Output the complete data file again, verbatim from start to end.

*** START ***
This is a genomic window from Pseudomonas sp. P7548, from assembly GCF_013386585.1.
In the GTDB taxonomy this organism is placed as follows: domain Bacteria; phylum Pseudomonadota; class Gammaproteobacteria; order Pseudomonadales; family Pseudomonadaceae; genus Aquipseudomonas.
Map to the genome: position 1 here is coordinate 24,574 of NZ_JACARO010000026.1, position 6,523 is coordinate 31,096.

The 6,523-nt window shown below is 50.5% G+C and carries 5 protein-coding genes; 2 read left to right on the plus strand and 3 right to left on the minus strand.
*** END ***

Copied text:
This is a genomic window from Pseudomonas sp. P7548, from assembly GCF_013386585.1.
In the GTDB taxonomy this organism is placed as follows: domain Bacteria; phylum Pseudomonadota; class Gammaproteobacteria; order Pseudomonadales; family Pseudomonadaceae; genus Aquipseudomonas.
Map to the genome: position 1 here is coordinate 24,574 of NZ_JACARO010000026.1, position 6,523 is coordinate 31,096.

The 6,523-nt window shown below is 50.5% G+C and carries 5 protein-coding genes; 2 read left to right on the plus strand and 3 right to left on the minus strand.